Women, Money & Retirement- Separating Fact from Fiction

The 100th anniversary of women’s right to vote in the U.S. occurred in 2020. During the last century, women have made great strides in educational achievement and career opportunities. Despite this progress, they continue to be at greater risk than men of not achieving a financially secure retirement.

Today, a woman’s path to secure retirement is filled with obstacles, such as lower pay and time out of the workforce for parenting or caregiving, which can negatively impact her long-term financial situation. No matter their race, age, occupation, or education, women are negatively impacted by the gender wage gap. One of the most cited statistics comes from the 2016 U.S. Census Bureau report that shows women earn 79 cents for each dollar men earn in the U.S.
Further, the report highlights the negative effects race plays on a women’s income. Compared to white men, Black and Hispanic women are paid only 65 cents and 58 cents on the dollar, respectively.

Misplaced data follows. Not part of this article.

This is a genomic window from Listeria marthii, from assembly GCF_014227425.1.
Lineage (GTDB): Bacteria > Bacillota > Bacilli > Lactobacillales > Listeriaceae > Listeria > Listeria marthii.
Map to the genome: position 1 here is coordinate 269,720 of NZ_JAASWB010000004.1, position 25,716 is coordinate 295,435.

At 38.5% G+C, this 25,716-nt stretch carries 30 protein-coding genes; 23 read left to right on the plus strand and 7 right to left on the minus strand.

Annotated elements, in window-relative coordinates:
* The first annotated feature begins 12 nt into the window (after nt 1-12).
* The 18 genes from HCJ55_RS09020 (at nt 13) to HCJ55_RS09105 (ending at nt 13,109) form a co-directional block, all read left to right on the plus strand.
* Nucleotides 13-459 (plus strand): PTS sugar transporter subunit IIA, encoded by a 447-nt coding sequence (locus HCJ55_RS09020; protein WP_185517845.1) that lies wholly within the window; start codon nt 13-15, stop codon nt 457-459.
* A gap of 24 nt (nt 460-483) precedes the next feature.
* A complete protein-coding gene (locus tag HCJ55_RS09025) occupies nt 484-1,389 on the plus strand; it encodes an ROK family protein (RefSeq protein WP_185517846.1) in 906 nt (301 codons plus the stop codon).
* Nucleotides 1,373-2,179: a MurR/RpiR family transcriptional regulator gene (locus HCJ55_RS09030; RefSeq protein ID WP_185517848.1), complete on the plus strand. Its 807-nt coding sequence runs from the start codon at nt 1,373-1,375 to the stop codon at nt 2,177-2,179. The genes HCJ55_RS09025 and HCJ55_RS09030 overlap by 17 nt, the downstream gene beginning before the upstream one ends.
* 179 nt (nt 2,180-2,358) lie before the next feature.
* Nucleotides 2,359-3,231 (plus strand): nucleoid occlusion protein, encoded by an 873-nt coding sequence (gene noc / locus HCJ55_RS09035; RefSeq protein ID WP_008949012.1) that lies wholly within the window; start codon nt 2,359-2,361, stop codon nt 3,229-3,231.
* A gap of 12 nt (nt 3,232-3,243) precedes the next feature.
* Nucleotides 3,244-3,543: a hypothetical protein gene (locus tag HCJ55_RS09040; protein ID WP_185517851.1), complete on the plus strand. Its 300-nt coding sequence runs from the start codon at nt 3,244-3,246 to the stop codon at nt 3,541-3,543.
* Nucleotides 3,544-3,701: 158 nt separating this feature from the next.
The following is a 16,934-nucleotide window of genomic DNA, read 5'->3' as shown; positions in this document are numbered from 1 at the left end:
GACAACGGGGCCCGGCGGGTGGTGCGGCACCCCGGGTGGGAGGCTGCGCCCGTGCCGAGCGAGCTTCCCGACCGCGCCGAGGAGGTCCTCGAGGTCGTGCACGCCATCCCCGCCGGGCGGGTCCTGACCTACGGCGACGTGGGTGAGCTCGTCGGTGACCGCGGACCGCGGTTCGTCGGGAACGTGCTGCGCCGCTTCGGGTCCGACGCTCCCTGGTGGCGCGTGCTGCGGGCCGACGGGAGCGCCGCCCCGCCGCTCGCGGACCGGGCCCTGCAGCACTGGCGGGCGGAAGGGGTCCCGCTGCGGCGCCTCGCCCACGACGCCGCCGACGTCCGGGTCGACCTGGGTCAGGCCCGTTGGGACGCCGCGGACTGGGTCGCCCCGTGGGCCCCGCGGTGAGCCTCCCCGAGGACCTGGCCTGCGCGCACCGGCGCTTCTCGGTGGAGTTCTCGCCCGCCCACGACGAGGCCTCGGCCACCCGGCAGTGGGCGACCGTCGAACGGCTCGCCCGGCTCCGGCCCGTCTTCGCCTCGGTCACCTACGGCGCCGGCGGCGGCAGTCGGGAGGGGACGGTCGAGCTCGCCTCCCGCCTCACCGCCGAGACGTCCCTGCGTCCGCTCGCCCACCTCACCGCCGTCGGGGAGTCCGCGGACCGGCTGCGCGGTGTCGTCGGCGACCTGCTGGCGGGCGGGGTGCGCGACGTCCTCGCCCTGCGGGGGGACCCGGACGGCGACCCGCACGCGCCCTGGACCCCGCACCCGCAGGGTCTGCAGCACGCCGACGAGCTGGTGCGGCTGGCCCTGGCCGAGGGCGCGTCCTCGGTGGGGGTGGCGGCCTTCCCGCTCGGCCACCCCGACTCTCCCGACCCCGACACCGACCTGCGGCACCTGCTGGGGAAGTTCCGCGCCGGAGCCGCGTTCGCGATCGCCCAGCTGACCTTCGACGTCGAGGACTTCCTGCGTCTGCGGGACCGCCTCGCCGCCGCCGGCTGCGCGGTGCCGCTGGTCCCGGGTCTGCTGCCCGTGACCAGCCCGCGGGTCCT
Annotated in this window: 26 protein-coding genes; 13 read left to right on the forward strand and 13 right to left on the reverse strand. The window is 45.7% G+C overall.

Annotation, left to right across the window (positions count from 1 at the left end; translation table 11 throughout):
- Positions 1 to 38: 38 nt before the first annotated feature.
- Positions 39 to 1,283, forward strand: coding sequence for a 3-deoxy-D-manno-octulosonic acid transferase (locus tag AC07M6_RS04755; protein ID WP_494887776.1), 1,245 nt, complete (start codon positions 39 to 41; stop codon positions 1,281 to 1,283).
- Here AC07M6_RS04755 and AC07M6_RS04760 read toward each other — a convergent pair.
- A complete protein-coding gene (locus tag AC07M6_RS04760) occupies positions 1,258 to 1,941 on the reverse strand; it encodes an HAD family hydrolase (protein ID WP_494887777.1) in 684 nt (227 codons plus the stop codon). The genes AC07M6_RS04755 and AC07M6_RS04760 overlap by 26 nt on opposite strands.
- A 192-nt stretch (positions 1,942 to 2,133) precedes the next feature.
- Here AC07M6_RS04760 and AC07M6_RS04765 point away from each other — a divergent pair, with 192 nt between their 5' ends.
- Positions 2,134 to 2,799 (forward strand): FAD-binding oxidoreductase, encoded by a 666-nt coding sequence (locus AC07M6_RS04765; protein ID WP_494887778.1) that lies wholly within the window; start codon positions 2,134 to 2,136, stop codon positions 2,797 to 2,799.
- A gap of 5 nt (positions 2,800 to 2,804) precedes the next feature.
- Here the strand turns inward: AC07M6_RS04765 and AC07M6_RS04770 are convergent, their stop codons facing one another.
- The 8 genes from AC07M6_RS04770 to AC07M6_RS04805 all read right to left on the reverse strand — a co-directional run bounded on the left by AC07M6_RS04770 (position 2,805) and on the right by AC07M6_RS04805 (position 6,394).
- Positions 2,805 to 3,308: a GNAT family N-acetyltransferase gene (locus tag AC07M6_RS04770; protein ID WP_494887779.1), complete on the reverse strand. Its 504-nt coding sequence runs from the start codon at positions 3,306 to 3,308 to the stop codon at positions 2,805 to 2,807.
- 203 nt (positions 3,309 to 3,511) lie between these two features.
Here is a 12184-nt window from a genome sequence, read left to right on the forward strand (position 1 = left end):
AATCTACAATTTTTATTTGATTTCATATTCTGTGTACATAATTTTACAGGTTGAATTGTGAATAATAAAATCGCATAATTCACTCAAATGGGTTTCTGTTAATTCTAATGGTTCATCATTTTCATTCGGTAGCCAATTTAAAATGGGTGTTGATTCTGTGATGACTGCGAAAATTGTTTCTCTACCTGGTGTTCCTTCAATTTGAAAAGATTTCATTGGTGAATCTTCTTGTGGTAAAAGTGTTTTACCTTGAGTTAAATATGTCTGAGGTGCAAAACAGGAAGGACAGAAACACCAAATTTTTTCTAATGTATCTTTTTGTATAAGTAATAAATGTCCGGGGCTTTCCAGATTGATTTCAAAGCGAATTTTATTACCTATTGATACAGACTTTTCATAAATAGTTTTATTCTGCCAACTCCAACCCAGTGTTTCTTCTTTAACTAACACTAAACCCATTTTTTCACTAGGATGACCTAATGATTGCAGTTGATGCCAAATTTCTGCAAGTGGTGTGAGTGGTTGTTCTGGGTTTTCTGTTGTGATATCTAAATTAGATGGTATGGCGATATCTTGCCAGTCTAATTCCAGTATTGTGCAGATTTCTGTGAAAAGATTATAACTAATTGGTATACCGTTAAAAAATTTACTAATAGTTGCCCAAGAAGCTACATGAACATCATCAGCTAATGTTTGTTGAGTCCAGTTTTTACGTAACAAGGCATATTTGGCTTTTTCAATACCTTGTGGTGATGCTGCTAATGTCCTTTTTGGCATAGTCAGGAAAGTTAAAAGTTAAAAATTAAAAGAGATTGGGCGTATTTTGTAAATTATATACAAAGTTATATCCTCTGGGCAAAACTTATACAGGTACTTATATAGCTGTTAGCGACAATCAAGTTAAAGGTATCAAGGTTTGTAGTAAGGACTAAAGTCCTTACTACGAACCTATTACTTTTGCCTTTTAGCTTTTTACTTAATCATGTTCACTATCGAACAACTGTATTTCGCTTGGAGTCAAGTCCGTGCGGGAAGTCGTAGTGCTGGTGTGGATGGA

Statistically, women also tend to live longer than men, which creates an even greater need to plan and save. In short, for women, many factors influence financial wellness spanning the social and economic spectrum—factors that often undercut their security later in life. These life events can place extreme pressure on retirement resources.

The Financial Industry is Getting a ‘Wake-Up Call’ About Women and Money
When you search the word “investor” in Google Images, you are instantly overwhelmed by photos of men in suits and ties, gazing seriously at stock charts, pointing at computer screens together, and even holding stacks of money. When women are included in these images, they are usually standing behind their male counterparts, appearing to gently offer emotional support. The message these images convey is loud and clear: the world generally considers men to be the more skilled and knowledgeable gender when it comes to investing.


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